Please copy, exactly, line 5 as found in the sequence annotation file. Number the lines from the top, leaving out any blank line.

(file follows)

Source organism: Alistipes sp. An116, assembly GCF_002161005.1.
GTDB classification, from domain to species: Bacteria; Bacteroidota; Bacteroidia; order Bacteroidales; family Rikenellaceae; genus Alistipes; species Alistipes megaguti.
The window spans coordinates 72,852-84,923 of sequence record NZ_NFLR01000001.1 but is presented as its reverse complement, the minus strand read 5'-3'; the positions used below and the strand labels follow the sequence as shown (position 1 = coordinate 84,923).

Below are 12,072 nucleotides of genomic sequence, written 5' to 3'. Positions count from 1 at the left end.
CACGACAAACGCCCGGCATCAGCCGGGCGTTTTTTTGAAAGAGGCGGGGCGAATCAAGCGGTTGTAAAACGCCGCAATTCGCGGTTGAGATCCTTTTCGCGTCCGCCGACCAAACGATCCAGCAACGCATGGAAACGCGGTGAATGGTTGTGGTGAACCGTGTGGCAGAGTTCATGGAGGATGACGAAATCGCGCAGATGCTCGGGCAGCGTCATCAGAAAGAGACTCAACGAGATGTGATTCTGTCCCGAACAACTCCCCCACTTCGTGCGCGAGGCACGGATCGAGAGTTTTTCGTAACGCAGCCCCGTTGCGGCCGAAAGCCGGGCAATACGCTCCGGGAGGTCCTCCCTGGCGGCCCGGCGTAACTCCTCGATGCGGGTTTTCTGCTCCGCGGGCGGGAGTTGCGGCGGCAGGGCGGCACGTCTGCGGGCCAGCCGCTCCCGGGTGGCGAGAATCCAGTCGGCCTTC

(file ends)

CACGACAAACGCCCGGCATCAGCCGGGCGTTTTTTTGAAAGAGGCGGGGCGAATCAAGCGGTTGTAAAACGCCGCAATTCGCGGTTGAGATCCTTTTCGCGTCCGCCGACCAAACGATCCAGCAACGCATGGAAACGCGGTGAATGGTTGTGGTGAACCGTGTGGCAGAGTTCATGGAGGATGACGAAATCGCGCAGATGCTCGGGCAGCGTCATCAGAAAGAGACTCAACGAGATGTGATTCTGTCCCGAACAACTCCCCCACTTCGTGCGCGAGGCACGGATCGAGAGTTTTTCGTAACGCAGCCCCGTTGCGGCCGAAAGCCGGGCAATACGCTCCGGGAGGTCCTCCCTGGCGGCCCGGCGTAACTCCTCGATGCGGGTTTTCTGCTCCGCGGGCGGGAGTTGCGGCGGCAGGGCGGCACGTCTGCGGGCCAGCCGCTCCCGGGTGGCGAGAATCCAGTCGGCCTTC